Luftpause

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To be blunt about it, the last few years of my life have been crazy. It has often felt like I was caught up in a hurricane — a sense of rushing wind, of not knowing where I was being swept to or how fast or where I would land. Some of that motion has been of my own making, but it has been no less disorienting or tumultuous than the storms that came from elsewhere.

Earlier this month, after finally delivering the last copy of Mornnovin to the last Kickstarter backer who was due one, I found myself suddenly between chaoses long enough to take a much-needed beach vacation with the best man in the world.

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If we look exhausted, it’s because we drove through the night to get there.

As I was sitting on our shady balcony in the nice sea breeze with the soothing crash of the surf in my ears, I realized that for the first time in I-can’t-remember-when, there would be no major thing waiting for me upon our return home. There would just be… life, such as it is.

After swimming dizzily in the void of that realization for a few minutes, I decided it was a good moment to take a breath and have a look behind me. I opened up a Word file on my laptop and started a bullet-point accounting of everything that had led to me being in that moment with that man on that beach.

The resulting list starts with Jiro’s death in December of 2013, ends with leaving for vacation on the 6th of this month, and pared down for brevity is ten pages long. So many things were happening to me or needed to be done that it’s no wonder I felt like my whole world was in the air.

Our return home did not end up being quite as leisurely as I expected, what with an immediate dog crisis and the revelation that there are ongoing issues with the hardcover edition of Mornnovin (ugh), among one or two other annoyances. (Why does the office suddenly smell like vomit?) But once the dust settled even from those issues, it is still true that for the first time maybe ever, I’m getting to just kind of go along and mostly do my own thing for a minute.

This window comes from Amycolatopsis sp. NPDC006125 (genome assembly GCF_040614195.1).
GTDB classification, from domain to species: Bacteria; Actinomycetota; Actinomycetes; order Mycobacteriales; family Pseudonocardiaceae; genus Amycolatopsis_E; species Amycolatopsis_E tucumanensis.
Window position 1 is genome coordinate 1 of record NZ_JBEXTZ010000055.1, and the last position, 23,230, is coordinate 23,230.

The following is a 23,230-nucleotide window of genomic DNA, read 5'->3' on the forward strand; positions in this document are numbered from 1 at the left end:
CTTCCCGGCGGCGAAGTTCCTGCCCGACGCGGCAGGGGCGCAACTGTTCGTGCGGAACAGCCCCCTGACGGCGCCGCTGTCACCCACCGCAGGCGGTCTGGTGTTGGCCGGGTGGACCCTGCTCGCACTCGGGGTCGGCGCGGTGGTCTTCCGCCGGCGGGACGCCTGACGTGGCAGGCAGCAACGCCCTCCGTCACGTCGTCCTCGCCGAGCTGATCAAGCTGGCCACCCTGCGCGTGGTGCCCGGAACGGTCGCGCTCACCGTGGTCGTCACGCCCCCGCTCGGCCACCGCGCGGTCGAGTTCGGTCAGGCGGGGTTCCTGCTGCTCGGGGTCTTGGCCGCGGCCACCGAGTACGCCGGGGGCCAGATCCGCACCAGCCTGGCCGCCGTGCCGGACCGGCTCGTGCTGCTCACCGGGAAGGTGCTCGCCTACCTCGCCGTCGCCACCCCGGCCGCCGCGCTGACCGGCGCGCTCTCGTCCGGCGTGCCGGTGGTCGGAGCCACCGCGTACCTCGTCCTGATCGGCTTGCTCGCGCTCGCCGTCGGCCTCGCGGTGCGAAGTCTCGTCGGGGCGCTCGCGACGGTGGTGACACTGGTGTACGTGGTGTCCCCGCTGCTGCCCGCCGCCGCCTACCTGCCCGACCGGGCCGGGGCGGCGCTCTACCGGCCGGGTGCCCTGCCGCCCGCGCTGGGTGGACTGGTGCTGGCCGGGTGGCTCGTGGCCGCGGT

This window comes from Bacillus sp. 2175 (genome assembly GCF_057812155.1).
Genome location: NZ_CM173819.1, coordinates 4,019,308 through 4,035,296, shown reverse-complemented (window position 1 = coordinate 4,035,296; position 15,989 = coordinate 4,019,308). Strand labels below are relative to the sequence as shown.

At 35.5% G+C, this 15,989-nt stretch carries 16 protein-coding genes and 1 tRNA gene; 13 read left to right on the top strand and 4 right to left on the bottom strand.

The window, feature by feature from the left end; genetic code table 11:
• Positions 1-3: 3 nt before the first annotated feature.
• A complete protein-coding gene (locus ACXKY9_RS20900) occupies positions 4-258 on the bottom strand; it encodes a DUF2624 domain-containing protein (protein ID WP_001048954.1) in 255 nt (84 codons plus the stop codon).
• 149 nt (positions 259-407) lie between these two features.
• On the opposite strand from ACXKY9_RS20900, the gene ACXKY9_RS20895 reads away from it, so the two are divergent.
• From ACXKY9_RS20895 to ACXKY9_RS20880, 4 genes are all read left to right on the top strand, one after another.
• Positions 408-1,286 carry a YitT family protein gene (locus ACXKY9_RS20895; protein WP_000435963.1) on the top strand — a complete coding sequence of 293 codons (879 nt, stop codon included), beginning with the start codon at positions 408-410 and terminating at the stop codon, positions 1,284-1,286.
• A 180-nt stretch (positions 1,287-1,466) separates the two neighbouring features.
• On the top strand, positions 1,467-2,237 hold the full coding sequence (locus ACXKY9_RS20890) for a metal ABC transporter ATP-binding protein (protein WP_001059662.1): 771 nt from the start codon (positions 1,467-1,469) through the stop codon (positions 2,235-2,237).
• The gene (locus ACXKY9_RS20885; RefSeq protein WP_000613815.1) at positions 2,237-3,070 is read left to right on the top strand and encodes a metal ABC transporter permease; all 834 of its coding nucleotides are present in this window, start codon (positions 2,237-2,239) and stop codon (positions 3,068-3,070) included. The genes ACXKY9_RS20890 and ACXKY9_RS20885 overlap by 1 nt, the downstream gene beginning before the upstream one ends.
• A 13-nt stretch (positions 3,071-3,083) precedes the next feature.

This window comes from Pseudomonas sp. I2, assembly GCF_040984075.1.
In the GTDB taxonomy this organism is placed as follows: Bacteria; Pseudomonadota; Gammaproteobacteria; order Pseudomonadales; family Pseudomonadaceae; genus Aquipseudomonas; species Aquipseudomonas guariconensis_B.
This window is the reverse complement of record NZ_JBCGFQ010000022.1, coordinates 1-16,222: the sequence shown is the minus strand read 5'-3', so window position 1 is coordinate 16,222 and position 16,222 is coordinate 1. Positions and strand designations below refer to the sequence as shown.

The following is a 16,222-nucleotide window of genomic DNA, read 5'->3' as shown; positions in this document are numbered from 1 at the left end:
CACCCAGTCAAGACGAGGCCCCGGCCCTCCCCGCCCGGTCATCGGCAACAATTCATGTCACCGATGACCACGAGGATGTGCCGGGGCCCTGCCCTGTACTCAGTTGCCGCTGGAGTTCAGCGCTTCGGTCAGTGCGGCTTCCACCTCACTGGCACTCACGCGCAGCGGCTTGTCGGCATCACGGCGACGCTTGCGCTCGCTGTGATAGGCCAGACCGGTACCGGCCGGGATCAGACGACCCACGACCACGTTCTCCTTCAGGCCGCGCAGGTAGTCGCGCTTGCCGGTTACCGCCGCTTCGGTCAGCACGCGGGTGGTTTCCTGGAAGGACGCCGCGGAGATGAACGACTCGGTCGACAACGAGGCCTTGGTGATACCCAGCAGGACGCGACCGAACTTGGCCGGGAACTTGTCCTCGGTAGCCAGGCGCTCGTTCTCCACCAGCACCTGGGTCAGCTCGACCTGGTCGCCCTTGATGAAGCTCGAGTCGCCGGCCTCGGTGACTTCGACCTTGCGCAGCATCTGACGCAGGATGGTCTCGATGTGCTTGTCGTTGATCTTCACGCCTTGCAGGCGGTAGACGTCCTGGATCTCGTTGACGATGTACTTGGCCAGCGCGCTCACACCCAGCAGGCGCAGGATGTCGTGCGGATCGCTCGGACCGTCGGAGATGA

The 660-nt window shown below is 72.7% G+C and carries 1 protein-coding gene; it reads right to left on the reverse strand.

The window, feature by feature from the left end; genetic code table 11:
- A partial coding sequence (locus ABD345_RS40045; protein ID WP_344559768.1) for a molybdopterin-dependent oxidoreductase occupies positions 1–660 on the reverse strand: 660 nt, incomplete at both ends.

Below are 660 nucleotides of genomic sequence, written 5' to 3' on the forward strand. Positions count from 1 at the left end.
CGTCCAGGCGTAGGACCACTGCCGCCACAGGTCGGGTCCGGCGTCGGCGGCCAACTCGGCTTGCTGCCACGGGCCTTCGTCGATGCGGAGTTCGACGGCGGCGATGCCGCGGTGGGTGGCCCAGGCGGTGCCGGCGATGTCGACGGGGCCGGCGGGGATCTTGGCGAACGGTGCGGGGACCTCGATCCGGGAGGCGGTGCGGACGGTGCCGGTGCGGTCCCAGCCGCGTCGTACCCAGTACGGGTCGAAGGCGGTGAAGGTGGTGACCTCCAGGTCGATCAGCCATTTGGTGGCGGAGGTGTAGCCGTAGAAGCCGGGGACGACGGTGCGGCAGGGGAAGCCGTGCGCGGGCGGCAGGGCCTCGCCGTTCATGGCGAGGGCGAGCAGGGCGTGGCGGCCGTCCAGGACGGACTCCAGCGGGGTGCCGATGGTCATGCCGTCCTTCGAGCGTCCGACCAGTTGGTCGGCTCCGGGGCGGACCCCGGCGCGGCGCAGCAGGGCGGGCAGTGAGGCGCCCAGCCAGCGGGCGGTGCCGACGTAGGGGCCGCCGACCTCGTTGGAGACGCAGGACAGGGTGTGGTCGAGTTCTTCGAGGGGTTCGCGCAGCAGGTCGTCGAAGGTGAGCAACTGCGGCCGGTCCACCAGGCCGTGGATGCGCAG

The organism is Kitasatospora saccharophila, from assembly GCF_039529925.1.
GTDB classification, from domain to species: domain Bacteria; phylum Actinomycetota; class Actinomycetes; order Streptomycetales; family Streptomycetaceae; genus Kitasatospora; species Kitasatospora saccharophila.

I’ve got stable housing, a supportive partner, a great dog, I live in a climate that isn’t killing me, and for the first time in my life I’m more or less earning adequate money to handle my expenses. I have to spend more of my time than I’d like every day running around satisfying the demands of capitalism, but we all have that. It’s pretty much just me, my guy, our doggo, and our art.

In some ways, it feels like my fantasy series and my life are both starting Book 3 at the same time. And maybe that’s why I’m not sure yet where it’s going to go.

It’s going, though. They both are.

Perhaps finally at something like my own pace.

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Great news, and some just news

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photo by Jamie Carey

Two weeks ago, on October 13th 2018, I had the joy and the privilege of exchanging marriage vows with the most wonderful man I’ve ever known. It was a mad, chaotic day, but I came out of it joined to someone whose perfection as a counterpoint, friend, and partner to me cannot be adequately expressed. That’s the great — the greatest! — news.

The just news is this:

With wedding planning and the last of the formal wedding responsibilities now in my rearview mirror, it’s my intention to dive headlong into the work necessary to self-publish Book 1 of my fantasy trilogy (with Book 2 to follow as soon as I’ve paved the way.) Watch this space for more news on that front as it develops!

And there’s even a dog, too.